Evaluation of the Live Attenuated Vaccine Aquavac Esc and the Effects of a Primary Nursery Phase on the Production of Channel Catfish Fingerling in Earthen Ponds
Type of DegreeThesis
DepartmentFisheries and Allied Aquacultures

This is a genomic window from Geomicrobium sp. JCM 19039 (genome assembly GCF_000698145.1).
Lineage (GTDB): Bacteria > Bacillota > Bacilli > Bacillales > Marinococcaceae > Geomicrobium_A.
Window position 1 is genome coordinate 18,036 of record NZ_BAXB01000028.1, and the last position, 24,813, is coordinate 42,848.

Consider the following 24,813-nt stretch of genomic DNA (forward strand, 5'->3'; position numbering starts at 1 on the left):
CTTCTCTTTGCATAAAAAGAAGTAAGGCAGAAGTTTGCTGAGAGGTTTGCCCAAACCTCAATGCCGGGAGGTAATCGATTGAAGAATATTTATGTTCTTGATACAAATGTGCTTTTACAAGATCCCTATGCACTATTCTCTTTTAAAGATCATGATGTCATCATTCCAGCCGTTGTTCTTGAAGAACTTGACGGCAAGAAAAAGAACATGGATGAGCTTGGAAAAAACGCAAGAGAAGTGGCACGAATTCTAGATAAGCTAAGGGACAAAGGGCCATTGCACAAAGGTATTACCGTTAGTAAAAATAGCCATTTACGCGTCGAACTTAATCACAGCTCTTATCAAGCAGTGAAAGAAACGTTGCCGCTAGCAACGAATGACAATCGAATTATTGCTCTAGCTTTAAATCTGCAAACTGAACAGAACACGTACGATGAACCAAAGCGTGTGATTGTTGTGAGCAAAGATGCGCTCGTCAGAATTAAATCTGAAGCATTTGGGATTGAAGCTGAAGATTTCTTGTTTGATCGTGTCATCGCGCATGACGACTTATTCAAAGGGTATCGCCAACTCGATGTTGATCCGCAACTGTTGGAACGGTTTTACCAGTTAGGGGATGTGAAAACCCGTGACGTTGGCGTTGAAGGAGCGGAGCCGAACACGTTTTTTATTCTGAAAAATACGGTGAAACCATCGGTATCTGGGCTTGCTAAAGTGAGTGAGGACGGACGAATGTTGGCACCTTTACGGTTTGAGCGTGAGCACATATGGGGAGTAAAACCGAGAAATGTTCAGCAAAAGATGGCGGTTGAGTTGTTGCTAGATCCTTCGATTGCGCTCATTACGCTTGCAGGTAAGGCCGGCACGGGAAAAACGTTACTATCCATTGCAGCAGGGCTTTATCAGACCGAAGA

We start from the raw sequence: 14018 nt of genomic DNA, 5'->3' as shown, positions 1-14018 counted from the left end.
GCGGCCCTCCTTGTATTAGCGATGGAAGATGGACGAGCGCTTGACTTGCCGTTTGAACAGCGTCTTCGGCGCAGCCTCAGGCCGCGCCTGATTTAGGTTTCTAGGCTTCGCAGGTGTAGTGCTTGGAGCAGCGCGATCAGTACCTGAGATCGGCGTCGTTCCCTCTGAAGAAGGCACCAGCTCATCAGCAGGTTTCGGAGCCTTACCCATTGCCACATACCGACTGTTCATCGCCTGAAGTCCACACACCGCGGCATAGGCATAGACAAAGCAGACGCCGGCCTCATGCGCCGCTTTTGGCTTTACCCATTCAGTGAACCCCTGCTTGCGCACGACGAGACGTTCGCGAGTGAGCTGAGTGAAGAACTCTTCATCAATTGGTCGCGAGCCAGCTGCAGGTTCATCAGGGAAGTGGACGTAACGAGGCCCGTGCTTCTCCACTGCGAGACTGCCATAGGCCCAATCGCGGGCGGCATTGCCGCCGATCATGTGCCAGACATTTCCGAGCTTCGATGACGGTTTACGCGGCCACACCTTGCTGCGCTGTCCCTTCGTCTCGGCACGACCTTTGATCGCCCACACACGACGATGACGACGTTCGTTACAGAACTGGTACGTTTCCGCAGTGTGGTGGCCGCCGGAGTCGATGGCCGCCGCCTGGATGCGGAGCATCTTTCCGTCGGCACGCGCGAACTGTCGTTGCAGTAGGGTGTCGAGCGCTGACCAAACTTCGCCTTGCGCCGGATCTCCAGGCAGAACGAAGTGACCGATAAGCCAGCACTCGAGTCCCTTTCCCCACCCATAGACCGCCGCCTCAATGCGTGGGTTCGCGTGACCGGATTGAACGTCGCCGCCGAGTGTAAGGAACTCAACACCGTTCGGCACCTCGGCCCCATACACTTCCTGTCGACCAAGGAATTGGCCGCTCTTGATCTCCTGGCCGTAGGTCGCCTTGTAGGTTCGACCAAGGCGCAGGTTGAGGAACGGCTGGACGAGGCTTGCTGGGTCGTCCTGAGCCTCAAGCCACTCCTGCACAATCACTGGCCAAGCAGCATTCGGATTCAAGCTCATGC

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The evaluation of the live attenuated vaccine AQUAVAC ESC® in field conditions as well as the use of a primary nursery phase were studied to determine if better production and survival of fingerlings were obtained. This was followed by a laboratory study to evaluate the vaccine under better controlled environment. Twenty-five 0.04-ha earthen ponds were stocked with channel catfish fry at a rate of 247,000 fry/ha and grown for five months in one of five treatments: (1) 10-d post-hatch (PH) fry were sham vaccinated and stocked into ponds; (2) 10-d PH fry were vaccinated and stocked into ponds; (3) 10-d PH fry were sham vaccinated, kept in a primary nursery phase for 22 d and then stocked into earthen ponds; (4) 10-d PH fry were vaccinated, kept in a primary nursery phase for 22 d and then stocked into ponds; (5) 10-d PH fry were sham vaccinated, kept in a primary nursery phase for 22 d, vaccinated at that time and then stocked into ponds. Fingerling mean standing crop ranged from 4,716 kg/ha in treatment 2 to 8,112 kg/ha in treatment 5. A significant difference by treatment occurred only between treatment 2 (4,716 Kg/ha) and treatments 3, 4, and 5 (6,653, 6,910, 8,112 kg/ha, respectively). Individual fish mean weight ranged from 38.8 g in treatment 2 to 40.9 g in treatment 5, and feed conversion ratios (FCR) ranged from 1.15 in treatment 5 to 1.51 in treatment 2. No significant differences, in average weight and FCR were observed between any of the treatments. Mean survival ranged from 47.5 % in treatment 2 to 73.4 % in treatment 5. Significant differences were observed between treatment 2 (47.5 %) and the other three treatments as well as between treatment 3 (60.7 %) and treatment 5 (73.4 %). Mean observed mortality ranged from 1.5 % in treatment 5 to 6.8 % in treatment 2, no significant differences were observed between any of the treatments. In the laboratory study, mortality ranged from 8 % in treatment 4 to 19.9 % in treatment 2. No statistical differences were observed between any of the treatments. The proper evaluation of the vaccine was difficult because the presence of mixed infections of ESC and Columnaris disease made it impossible to determine which of the two diseases was responsible for the mortality of fish collected during a documented disease outbreak. A primary nursery phase to hold catfish fry for 32 days before stocking into ponds can be very useful in increasing fingerling yield and survival. Higher survival and final standing crop obtained from the nursery system can reduce space and other resources needed to produce a target quantity of fingerlings hence enabling producers to utilize the space and resources in other more profitable ventures.